Shamanism, Colonialism and the Wild Man
Broken into two parts, this remarkable work of creative anthropology looks firstly at the history of colonial and economic terror in the Amazon. Then it turns to Taussig’s extensive, sympathetic fieldwork among Colombian Indians, examining their socio-magical beliefs and refracting their political and historical experience through the turbulent vortex of healing that is ayahuasca.
The text is soaked in intimate, poetic detail about life lived on the borders of civilization, surrounded by oppression that only recently became less than horrific. It is also deeply interwoven with hard-edged critical theory that seeks to burst the confines of orthodox anthropology, recognize the limits of academic work, and salvage hopeful models of post-colonial political resistance among Amazonian cultures.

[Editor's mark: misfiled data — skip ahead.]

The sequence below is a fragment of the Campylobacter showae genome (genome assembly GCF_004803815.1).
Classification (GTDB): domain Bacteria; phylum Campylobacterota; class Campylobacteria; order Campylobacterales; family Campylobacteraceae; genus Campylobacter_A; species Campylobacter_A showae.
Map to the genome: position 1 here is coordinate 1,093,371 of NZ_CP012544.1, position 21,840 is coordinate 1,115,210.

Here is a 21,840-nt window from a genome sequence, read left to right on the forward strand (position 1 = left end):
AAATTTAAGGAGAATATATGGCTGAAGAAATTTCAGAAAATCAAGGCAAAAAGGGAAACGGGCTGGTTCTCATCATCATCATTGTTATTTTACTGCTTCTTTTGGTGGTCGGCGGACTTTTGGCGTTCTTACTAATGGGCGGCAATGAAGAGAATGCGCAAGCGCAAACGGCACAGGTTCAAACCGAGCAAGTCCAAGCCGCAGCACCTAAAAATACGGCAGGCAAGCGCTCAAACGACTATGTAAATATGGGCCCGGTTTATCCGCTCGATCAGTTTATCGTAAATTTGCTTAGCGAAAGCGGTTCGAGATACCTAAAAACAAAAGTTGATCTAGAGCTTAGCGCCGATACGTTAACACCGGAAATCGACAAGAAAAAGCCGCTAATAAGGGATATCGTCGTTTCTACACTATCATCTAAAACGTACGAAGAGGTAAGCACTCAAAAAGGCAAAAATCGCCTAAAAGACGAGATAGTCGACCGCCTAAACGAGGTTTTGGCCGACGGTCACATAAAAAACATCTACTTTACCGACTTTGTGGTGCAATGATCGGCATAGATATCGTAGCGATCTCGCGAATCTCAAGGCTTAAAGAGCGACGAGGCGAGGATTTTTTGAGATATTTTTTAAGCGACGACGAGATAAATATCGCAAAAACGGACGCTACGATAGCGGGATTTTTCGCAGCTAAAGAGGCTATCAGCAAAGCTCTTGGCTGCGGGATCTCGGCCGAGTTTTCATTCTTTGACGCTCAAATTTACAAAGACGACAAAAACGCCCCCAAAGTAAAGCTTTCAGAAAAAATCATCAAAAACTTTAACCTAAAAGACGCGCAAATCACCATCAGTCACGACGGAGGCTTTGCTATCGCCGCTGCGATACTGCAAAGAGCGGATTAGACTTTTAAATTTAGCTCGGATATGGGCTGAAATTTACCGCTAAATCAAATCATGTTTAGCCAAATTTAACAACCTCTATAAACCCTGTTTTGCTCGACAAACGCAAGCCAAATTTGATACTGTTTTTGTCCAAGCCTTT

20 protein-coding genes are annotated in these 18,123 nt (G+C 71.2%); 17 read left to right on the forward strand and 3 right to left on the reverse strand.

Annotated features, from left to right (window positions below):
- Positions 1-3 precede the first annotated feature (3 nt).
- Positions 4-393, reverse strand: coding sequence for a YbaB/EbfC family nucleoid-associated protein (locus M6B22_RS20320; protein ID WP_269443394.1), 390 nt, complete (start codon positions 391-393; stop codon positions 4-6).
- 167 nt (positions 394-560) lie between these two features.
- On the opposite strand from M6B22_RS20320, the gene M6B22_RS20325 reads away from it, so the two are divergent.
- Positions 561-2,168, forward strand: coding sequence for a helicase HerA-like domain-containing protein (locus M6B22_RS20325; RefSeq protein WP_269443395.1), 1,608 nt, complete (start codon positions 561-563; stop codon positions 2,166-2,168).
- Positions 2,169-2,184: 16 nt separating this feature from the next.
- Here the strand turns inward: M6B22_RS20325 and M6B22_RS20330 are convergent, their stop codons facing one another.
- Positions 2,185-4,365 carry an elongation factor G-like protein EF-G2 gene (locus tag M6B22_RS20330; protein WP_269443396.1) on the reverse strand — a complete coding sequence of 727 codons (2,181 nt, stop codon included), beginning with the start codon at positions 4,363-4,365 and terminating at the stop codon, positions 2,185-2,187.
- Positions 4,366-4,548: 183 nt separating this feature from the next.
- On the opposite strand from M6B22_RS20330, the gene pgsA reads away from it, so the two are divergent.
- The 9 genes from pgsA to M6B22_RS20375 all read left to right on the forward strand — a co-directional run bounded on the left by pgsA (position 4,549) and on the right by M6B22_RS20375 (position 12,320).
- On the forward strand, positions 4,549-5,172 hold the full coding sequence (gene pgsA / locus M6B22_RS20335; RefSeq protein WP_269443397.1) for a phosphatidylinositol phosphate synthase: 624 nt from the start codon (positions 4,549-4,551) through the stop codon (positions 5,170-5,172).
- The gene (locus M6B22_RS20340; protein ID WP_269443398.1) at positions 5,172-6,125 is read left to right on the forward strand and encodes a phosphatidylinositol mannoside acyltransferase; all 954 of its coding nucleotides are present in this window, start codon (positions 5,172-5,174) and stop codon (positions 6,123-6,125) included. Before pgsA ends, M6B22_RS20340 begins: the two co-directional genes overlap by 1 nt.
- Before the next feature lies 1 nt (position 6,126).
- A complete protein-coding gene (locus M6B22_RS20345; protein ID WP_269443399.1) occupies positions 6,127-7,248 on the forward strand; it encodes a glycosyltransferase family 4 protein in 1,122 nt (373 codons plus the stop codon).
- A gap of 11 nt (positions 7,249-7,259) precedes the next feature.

It’s a tough, non-linear book, but it should be attempted and appreciated by anyone interested in politics, magic, healing and history.
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